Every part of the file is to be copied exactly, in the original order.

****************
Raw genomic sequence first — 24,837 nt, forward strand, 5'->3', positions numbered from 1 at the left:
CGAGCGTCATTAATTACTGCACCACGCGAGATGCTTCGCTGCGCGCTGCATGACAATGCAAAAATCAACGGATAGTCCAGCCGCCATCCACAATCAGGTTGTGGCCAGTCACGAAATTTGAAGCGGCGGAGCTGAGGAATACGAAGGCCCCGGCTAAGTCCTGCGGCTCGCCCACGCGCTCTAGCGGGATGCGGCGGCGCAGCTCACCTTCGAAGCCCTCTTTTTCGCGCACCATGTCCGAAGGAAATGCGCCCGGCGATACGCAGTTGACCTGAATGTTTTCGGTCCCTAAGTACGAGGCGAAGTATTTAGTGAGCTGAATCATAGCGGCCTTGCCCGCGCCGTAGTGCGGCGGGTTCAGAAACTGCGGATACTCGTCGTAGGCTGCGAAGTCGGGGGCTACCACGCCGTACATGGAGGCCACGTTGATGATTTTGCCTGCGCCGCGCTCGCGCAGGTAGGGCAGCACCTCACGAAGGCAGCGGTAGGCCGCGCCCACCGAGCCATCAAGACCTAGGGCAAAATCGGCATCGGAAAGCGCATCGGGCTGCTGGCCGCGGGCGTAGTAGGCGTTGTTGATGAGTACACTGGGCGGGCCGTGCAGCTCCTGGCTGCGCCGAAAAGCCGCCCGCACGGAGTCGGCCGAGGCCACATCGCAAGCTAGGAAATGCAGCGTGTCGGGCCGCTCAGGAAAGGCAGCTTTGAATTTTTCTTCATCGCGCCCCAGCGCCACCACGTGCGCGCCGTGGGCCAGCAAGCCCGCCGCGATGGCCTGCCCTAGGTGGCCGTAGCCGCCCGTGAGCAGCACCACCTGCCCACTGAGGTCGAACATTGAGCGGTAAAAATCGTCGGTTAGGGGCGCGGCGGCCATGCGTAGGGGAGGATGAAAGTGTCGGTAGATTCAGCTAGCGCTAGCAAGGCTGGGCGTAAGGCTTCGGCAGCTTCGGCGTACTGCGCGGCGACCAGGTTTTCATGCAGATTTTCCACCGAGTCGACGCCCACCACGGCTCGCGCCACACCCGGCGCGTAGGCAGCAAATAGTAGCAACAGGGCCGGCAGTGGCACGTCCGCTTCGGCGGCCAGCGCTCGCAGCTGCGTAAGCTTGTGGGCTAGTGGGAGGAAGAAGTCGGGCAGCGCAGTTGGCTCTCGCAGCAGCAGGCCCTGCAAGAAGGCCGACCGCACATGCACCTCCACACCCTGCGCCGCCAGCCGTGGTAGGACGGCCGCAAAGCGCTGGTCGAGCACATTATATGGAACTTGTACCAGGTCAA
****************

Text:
Raw genomic sequence first — 24,837 nt, forward strand, 5'->3', positions numbered from 1 at the left:
CGAGCGTCATTAATTACTGCACCACGCGAGATGCTTCGCTGCGCGCTGCATGACAATGCAAAAATCAACGGATAGTCCAGCCGCCATCCACAATCAGGTTGTGGCCAGTCACGAAATTTGAAGCGGCGGAGCTGAGGAATACGAAGGCCCCGGCTAAGTCCTGCGGCTCGCCCACGCGCTCTAGCGGGATGCGGCGGCGCAGCTCACCTTCGAAGCCCTCTTTTTCGCGCACCATGTCCGAAGGAAATGCGCCCGGCGATACGCAGTTGACCTGAATGTTTTCGGTCCCTAAGTACGAGGCGAAGTATTTAGTGAGCTGAATCATAGCGGCCTTGCCCGCGCCGTAGTGCGGCGGGTTCAGAAACTGCGGATACTCGTCGTAGGCTGCGAAGTCGGGGGCTACCACGCCGTACATGGAGGCCACGTTGATGATTTTGCCTGCGCCGCGCTCGCGCAGGTAGGGCAGCACCTCACGAAGGCAGCGGTAGGCCGCGCCCACCGAGCCATCAAGACCTAGGGCAAAATCGGCATCGGAAAGCGCATCGGGCTGCTGGCCGCGGGCGTAGTAGGCGTTGTTGATGAGTACACTGGGCGGGCCGTGCAGCTCCTGGCTGCGCCGAAAAGCCGCCCGCACGGAGTCGGCCGAGGCCACATCGCAAGCTAGGAAATGCAGCGTGTCGGGCCGCTCAGGAAAGGCAGCTTTGAATTTTTCTTCATCGCGCCCCAGCGCCACCACGTGCGCGCCGTGGGCCAGCAAGCCCGCCGCGATGGCCTGCCCTAGGTGGCCGTAGCCGCCCGTGAGCAGCACCACCTGCCCACTGAGGTCGAACATTGAGCGGTAAAAATCGTCGGTTAGGGGCGCGGCGGCCATGCGTAGGGGAGGATGAAAGTGTCGGTAGATTCAGCTAGCGCTAGCAAGGCTGGGCGTAAGGCTTCGGCAGCTTCGGCGTACTGCGCGGCGACCAGGTTTTCATGCAGATTTTCCACCGAGTCGACGCCCACCACGGCTCGCGCCACACCCGGCGCGTAGGCAGCAAATAGTAGCAACAGGGCCGGCAGTGGCACGTCCGCTTCGGCGGCCAGCGCTCGCAGCTGCGTAAGCTTGTGGGCTAGTGGGAGGAAGAAGTCGGGCAGCGCAGTTGGCTCTCGCAGCAGCAGGCCCTGCAAGAAGGCCGACCGCACATGCACCTCCACACCCTGCGCCGCCAGCCGTGGTAGGACGGCCGCAAAGCGCTGGTCGAGCACATTATATGGAACTTGTACCAGGTCAA